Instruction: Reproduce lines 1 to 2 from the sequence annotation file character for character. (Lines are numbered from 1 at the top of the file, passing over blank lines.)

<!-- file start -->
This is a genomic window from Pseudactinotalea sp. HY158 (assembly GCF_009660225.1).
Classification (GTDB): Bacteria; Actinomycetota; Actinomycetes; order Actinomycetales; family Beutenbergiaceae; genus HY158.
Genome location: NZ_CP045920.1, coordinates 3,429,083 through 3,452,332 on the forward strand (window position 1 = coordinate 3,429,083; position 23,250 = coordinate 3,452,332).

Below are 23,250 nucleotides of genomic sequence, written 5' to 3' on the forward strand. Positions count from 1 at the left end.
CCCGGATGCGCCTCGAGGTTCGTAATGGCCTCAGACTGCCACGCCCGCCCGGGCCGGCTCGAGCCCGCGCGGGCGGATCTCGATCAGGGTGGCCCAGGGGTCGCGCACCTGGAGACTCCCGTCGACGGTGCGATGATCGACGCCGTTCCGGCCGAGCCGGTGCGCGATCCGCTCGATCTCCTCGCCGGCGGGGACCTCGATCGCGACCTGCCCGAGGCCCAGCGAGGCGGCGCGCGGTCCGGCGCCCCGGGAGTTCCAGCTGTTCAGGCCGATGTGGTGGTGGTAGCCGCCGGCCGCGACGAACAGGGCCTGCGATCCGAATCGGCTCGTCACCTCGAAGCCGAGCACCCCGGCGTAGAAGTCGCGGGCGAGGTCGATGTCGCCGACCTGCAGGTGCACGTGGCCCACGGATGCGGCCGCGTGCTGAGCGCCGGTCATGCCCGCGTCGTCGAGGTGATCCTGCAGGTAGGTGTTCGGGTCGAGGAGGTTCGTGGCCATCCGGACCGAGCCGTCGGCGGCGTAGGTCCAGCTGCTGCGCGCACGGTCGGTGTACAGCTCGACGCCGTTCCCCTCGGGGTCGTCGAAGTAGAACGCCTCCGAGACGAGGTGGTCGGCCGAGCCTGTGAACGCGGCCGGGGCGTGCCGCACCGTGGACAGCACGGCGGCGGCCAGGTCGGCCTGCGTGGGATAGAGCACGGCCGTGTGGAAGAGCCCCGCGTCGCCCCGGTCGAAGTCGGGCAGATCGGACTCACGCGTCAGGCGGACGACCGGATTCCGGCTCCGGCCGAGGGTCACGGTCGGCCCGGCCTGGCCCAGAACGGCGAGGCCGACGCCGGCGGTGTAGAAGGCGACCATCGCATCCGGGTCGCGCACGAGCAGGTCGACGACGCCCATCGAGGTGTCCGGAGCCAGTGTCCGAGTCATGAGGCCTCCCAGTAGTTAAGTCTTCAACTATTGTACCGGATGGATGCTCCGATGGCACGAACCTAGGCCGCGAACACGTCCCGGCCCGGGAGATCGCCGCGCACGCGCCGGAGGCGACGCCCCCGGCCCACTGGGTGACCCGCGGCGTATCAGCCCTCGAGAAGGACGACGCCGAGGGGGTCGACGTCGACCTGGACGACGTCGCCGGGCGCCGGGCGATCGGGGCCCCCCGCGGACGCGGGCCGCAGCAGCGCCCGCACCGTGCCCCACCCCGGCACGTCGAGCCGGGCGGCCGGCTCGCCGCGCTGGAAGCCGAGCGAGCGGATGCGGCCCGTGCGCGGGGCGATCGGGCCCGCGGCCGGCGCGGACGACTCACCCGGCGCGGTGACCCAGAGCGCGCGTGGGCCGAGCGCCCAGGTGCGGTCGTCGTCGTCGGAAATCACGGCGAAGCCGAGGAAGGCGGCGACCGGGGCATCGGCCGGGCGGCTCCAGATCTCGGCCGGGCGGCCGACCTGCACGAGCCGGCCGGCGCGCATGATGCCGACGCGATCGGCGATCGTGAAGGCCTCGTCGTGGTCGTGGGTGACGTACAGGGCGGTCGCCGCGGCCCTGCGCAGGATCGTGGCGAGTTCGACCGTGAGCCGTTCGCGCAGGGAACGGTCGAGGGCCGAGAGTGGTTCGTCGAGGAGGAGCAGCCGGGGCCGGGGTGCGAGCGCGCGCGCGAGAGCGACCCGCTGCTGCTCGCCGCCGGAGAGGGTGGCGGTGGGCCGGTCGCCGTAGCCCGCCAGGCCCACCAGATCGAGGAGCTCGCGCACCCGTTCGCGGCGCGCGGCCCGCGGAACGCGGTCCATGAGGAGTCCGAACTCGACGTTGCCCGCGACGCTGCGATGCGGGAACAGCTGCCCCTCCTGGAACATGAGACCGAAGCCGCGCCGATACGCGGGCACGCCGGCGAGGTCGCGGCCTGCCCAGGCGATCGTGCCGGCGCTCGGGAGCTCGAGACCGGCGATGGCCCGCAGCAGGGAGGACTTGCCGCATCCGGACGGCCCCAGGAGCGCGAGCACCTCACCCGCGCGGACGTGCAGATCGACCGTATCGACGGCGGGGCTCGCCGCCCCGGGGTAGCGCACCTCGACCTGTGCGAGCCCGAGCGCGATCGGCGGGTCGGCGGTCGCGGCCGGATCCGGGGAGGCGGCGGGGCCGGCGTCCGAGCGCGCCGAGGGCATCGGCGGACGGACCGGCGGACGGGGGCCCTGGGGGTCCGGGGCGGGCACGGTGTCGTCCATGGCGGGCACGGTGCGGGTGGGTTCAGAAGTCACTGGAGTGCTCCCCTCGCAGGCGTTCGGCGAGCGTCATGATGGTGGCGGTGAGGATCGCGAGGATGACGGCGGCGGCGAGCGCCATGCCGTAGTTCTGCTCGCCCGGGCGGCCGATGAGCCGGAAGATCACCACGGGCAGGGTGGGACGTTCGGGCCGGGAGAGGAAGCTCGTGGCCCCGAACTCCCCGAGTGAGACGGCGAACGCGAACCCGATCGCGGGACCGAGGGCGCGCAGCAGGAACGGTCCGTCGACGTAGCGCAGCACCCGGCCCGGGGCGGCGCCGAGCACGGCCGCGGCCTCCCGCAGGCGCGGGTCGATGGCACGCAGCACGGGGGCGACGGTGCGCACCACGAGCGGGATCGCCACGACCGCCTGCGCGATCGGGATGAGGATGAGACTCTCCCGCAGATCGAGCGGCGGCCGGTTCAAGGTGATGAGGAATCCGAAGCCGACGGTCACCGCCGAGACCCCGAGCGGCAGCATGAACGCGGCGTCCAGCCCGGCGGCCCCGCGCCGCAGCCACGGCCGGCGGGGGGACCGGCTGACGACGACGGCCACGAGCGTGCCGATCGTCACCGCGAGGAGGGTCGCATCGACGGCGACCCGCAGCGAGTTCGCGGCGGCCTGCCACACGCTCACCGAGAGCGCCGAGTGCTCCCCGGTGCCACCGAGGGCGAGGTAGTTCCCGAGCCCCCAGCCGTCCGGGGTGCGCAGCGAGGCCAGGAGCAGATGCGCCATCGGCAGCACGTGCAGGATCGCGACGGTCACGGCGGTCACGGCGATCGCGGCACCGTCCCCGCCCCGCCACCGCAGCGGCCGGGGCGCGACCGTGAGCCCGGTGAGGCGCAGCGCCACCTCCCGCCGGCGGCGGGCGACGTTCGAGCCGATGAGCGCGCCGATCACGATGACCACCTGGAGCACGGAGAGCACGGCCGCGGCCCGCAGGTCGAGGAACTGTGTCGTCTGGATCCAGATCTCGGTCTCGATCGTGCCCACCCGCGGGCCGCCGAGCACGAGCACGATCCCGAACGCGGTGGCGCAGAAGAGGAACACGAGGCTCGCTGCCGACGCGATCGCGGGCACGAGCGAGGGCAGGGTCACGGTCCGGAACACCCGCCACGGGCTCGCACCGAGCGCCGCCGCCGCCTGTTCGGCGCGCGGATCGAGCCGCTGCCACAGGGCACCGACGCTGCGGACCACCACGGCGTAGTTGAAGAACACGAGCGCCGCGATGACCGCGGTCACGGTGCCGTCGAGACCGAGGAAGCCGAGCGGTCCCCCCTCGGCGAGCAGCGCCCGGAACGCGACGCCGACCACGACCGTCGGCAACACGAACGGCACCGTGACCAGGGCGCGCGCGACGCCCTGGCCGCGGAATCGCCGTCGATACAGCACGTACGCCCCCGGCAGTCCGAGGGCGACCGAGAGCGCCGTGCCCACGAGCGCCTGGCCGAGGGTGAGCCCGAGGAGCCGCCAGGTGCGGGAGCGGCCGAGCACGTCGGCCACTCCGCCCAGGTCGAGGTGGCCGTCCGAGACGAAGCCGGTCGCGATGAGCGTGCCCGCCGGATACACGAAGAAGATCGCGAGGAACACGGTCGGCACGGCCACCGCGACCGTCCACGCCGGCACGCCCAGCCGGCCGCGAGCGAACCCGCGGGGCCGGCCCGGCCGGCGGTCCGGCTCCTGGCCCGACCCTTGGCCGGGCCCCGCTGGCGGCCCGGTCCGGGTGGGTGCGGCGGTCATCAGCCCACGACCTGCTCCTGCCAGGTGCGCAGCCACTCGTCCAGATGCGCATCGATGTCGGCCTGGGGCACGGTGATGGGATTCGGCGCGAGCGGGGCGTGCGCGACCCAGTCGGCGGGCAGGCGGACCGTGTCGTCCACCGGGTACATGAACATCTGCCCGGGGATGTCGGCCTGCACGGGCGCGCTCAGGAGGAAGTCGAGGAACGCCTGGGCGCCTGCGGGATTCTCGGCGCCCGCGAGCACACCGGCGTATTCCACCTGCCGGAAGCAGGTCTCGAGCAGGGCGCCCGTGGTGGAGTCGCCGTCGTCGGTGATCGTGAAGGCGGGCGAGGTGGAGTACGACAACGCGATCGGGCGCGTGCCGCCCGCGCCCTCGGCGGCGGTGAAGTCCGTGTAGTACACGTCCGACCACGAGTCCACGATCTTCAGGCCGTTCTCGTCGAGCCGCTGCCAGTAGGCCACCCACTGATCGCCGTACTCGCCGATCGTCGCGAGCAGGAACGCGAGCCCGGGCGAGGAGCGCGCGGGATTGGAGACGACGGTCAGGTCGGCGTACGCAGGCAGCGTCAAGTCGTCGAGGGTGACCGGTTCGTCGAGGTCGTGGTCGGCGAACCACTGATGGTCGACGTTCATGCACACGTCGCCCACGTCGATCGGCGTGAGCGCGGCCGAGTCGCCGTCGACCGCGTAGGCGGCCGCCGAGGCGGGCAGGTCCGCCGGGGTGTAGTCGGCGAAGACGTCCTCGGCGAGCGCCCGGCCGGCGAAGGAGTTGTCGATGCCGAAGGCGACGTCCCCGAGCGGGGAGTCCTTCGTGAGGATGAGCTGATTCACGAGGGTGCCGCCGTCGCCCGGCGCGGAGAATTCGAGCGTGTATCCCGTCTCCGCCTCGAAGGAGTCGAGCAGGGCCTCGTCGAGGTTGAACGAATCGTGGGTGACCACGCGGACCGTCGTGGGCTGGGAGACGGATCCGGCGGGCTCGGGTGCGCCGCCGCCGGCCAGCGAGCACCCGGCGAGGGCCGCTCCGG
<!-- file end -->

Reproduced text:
This is a genomic window from Pseudactinotalea sp. HY158 (assembly GCF_009660225.1).
Classification (GTDB): Bacteria; Actinomycetota; Actinomycetes; order Actinomycetales; family Beutenbergiaceae; genus HY158.